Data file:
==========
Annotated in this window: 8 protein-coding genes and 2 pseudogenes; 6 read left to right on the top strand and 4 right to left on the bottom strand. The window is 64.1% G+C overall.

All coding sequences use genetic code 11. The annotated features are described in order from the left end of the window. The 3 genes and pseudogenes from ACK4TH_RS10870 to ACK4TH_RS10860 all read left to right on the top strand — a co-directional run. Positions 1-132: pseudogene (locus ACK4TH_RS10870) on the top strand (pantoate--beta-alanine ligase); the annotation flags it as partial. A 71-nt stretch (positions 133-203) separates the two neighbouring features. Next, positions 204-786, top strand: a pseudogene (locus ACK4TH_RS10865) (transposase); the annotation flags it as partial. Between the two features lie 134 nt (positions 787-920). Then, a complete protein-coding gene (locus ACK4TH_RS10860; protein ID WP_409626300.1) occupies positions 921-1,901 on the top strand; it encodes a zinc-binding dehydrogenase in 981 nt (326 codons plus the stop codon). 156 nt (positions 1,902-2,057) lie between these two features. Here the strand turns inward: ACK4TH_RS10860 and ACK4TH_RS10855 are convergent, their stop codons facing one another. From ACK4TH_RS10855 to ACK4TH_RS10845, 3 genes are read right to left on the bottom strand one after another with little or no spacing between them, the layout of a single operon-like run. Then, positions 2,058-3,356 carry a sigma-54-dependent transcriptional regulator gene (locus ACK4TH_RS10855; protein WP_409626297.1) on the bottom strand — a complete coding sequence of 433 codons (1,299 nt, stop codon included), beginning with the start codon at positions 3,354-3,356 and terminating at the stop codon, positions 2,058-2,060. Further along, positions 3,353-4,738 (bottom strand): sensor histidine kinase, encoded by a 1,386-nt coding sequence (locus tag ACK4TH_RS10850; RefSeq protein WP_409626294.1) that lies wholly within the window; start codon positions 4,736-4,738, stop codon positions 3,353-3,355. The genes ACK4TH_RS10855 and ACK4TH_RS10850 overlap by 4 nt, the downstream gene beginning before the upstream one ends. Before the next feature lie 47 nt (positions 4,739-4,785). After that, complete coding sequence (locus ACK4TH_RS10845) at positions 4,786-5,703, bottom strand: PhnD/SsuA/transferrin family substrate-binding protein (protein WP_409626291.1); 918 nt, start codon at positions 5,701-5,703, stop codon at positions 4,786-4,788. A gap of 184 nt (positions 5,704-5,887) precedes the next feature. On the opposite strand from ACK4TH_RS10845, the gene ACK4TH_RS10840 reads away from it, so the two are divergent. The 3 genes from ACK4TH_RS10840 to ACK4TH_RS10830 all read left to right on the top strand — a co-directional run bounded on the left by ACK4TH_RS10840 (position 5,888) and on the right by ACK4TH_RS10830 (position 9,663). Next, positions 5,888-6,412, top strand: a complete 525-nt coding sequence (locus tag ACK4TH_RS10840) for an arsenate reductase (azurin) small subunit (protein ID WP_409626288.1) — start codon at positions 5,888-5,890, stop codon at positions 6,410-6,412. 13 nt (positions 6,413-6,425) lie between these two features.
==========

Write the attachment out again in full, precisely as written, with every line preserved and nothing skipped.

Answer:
Annotated in this window: 8 protein-coding genes and 2 pseudogenes; 6 read left to right on the top strand and 4 right to left on the bottom strand. The window is 64.1% G+C overall.

All coding sequences use genetic code 11. The annotated features are described in order from the left end of the window. The 3 genes and pseudogenes from ACK4TH_RS10870 to ACK4TH_RS10860 all read left to right on the top strand — a co-directional run. Positions 1-132: pseudogene (locus ACK4TH_RS10870) on the top strand (pantoate--beta-alanine ligase); the annotation flags it as partial. A 71-nt stretch (positions 133-203) separates the two neighbouring features. Next, positions 204-786, top strand: a pseudogene (locus ACK4TH_RS10865) (transposase); the annotation flags it as partial. Between the two features lie 134 nt (positions 787-920). Then, a complete protein-coding gene (locus ACK4TH_RS10860; protein ID WP_409626300.1) occupies positions 921-1,901 on the top strand; it encodes a zinc-binding dehydrogenase in 981 nt (326 codons plus the stop codon). 156 nt (positions 1,902-2,057) lie between these two features. Here the strand turns inward: ACK4TH_RS10860 and ACK4TH_RS10855 are convergent, their stop codons facing one another. From ACK4TH_RS10855 to ACK4TH_RS10845, 3 genes are read right to left on the bottom strand one after another with little or no spacing between them, the layout of a single operon-like run. Then, positions 2,058-3,356 carry a sigma-54-dependent transcriptional regulator gene (locus ACK4TH_RS10855; protein WP_409626297.1) on the bottom strand — a complete coding sequence of 433 codons (1,299 nt, stop codon included), beginning with the start codon at positions 3,354-3,356 and terminating at the stop codon, positions 2,058-2,060. Further along, positions 3,353-4,738 (bottom strand): sensor histidine kinase, encoded by a 1,386-nt coding sequence (locus tag ACK4TH_RS10850; RefSeq protein WP_409626294.1) that lies wholly within the window; start codon positions 4,736-4,738, stop codon positions 3,353-3,355. The genes ACK4TH_RS10855 and ACK4TH_RS10850 overlap by 4 nt, the downstream gene beginning before the upstream one ends. Before the next feature lie 47 nt (positions 4,739-4,785). After that, complete coding sequence (locus ACK4TH_RS10845) at positions 4,786-5,703, bottom strand: PhnD/SsuA/transferrin family substrate-binding protein (protein WP_409626291.1); 918 nt, start codon at positions 5,701-5,703, stop codon at positions 4,786-4,788. A gap of 184 nt (positions 5,704-5,887) precedes the next feature. On the opposite strand from ACK4TH_RS10845, the gene ACK4TH_RS10840 reads away from it, so the two are divergent. The 3 genes from ACK4TH_RS10840 to ACK4TH_RS10830 all read left to right on the top strand — a co-directional run bounded on the left by ACK4TH_RS10840 (position 5,888) and on the right by ACK4TH_RS10830 (position 9,663). Next, positions 5,888-6,412, top strand: a complete 525-nt coding sequence (locus tag ACK4TH_RS10840) for an arsenate reductase (azurin) small subunit (protein ID WP_409626288.1) — start codon at positions 5,888-5,890, stop codon at positions 6,410-6,412. 13 nt (positions 6,413-6,425) lie between these two features.